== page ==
Even though, in my hand I held a $200 food voucher which meant I could eat, the fact that I’d gotten this low, was really too much to bear.
It had been a rough twelve months. Losing my dad like I did, unexpectedly, and without that chance to say goodbye, really did a job on me. I’d never experienced losing someone close before, and the fact that he was only 54, had really shaken me up.
See, my dad was the only person I had in my life that I could look up to. Well, at least that’s what I thought at the time.
I came from a very abusive family, and even though I had a “relationship” with my mother and one of my two sisters, it wasn’t happy or healthy.
My dad on the other hand, despite his violent temper, was different. When he wasn’t losing it, he was quieter and was really what I considered the “peace keeper” in the family. That’s why losing him was like WWIII breaking out.
Over the next few months, I did my best to be the model daughter. I called my mother every day to check in with her, and did the best I could to deal with my grief. I didn’t do very well.
I was married to a very unsupportive and quite abusive man. He didn’t understand the grief I felt and was of no assistance in my healing. In fact, he did not allow me to grieve at all, so I bottled it all up inside of me.
Then Easter came, and the family blew apart. My mother had been secretly winding each one of us up. Secretly planting ideas and stories in our heads.
Then my mother organised a “working bee” so she could put us all in the same circus ring at the same time and watch the show. I bet you can guess what happened right?
I received a letter from my sister a few days later, cutting me off from her, and her children completely and for the first time in my life, I felt completely alone.
Then I met him. It was an online friendship to start with. A bit of fun. He was much older than I was, close to my father’s age.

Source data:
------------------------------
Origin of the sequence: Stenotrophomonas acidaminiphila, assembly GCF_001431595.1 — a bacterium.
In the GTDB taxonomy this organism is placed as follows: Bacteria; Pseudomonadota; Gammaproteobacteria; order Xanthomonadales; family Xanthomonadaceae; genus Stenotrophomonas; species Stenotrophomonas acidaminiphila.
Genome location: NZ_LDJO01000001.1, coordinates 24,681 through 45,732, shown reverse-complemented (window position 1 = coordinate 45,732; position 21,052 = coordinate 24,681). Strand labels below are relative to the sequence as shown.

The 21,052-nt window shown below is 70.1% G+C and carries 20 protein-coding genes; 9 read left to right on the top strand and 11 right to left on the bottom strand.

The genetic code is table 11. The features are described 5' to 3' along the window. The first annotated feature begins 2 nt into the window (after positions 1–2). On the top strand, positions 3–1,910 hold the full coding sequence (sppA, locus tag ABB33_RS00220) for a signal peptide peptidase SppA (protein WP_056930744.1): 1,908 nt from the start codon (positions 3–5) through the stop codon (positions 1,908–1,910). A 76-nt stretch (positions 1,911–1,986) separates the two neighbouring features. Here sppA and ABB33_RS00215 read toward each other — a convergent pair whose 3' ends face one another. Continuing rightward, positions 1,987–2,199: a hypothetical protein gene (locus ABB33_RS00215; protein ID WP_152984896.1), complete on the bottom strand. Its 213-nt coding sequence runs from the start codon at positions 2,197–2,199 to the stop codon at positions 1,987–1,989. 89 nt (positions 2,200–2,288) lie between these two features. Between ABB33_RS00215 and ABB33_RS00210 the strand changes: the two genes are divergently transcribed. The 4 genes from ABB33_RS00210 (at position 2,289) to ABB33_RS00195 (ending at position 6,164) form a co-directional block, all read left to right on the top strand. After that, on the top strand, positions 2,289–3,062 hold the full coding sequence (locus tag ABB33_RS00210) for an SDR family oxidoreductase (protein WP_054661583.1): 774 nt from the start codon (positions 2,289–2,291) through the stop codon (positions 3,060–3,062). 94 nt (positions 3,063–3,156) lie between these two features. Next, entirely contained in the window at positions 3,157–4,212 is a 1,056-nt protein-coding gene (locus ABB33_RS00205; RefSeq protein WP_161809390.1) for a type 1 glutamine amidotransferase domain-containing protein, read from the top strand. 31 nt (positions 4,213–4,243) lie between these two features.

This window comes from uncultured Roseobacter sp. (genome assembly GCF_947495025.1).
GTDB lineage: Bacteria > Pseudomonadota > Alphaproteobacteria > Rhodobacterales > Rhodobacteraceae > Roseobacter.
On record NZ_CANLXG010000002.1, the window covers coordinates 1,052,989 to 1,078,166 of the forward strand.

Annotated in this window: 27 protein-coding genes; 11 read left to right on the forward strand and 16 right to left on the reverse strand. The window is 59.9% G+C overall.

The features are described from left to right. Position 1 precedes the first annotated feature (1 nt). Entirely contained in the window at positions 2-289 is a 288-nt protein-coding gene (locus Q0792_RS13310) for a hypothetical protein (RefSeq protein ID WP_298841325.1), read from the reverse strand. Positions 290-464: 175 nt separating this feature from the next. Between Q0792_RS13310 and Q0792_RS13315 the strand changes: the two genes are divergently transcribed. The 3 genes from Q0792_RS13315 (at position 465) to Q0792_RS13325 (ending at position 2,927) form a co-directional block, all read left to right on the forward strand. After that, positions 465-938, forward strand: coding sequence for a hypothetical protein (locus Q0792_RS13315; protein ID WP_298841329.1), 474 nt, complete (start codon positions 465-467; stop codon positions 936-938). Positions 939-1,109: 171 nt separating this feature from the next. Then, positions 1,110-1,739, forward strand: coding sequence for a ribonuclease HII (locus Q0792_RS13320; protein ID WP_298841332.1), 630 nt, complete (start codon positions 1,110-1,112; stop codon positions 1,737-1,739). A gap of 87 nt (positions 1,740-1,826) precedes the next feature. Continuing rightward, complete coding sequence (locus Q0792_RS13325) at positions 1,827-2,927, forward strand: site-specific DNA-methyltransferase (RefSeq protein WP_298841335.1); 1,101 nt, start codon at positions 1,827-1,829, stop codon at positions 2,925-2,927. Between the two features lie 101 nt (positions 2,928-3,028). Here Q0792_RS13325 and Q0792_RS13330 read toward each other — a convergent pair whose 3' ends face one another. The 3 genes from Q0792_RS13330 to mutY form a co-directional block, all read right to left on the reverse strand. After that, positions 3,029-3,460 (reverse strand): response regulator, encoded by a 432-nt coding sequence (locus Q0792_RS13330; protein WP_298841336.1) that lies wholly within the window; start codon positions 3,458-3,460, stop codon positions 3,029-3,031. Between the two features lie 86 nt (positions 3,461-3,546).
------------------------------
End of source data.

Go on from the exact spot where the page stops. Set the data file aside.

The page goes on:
He lived on the other side of the world to me, but was always there for me. We’d spend hours talking online. There was nothing I couldn’t tell him, and it was always exciting and fun.
My husband and I started a business at the same time. It meant working 18 hours a day in our day jobs as well as running the business for half the night. I built the business from $2000 income a month to $8000 a month, so I could quit my secure corporate job.
For the next six months, I worked hard in the business, even though I did not enjoy the work. It was a commercial cleaning franchise, and cleaning men’s urinals at 2am did not thrill me. My husband refused to let me focus on just building the business up, where I clearly shone.
Christmas came and went. We did our first Christmas totally alone, just my unsupportive husband and I.
I was still talking to my friend online, every day, and over time, I fell head over heels in love with him. He said he felt the same way.
Things developed. I was still cleaning toilets at 2am, my husband was even more unsupportive and refusing to let me grieve. My family was still completely estranged, and one by one friends starting dropping by the wayside. It was all too much for many of them to deal with. I was in a huge hole of distress and despair, and the only shining light was my Canadian.
That’s when my husband decided it was time to walk out. This happened one Sunday, but it wasn’t out of the blue. I told him it was over, that I couldn’t go on, and suggested sleeping on the couch for a bit till we could sort the business out. He chose to leave that day.
What he did when he walked though was totally destroy the business we had. By taking my only form of transport, he made it impossible for me to continue with the contracts, and I lost the lot within 48 hours. He also gutted the bank account, so I had no money to recoup.
I did however, have furniture, and some of his stuff he’d left behind to sell, and I raised just enough to buy a ticket to Canada.
Our affair lasted two weeks. It was wonderful and awful and beautiful and painful all at the same time. Especially when I discovered his wife in the background.
Only two weeks later as he put me on the bus to the airport, tears streaming down my face, and he said.. “We’ll see each other again.” That was the last time I ever saw him.
Fast forward to the beginning of the story, and here I am. I arrived back in Australia, and managed to scrounge enough stuff together to move into a flat. That was it though, I didn’t have another cent to my name. I’d lost everything and everyone who meant anything to me, and I’d never felt more alone.
That’s how I ended up in this spot. Standing there. Watching as the cars came closer and closer. Not moving. Horns starting to BLARE! Could this really be the end to my story?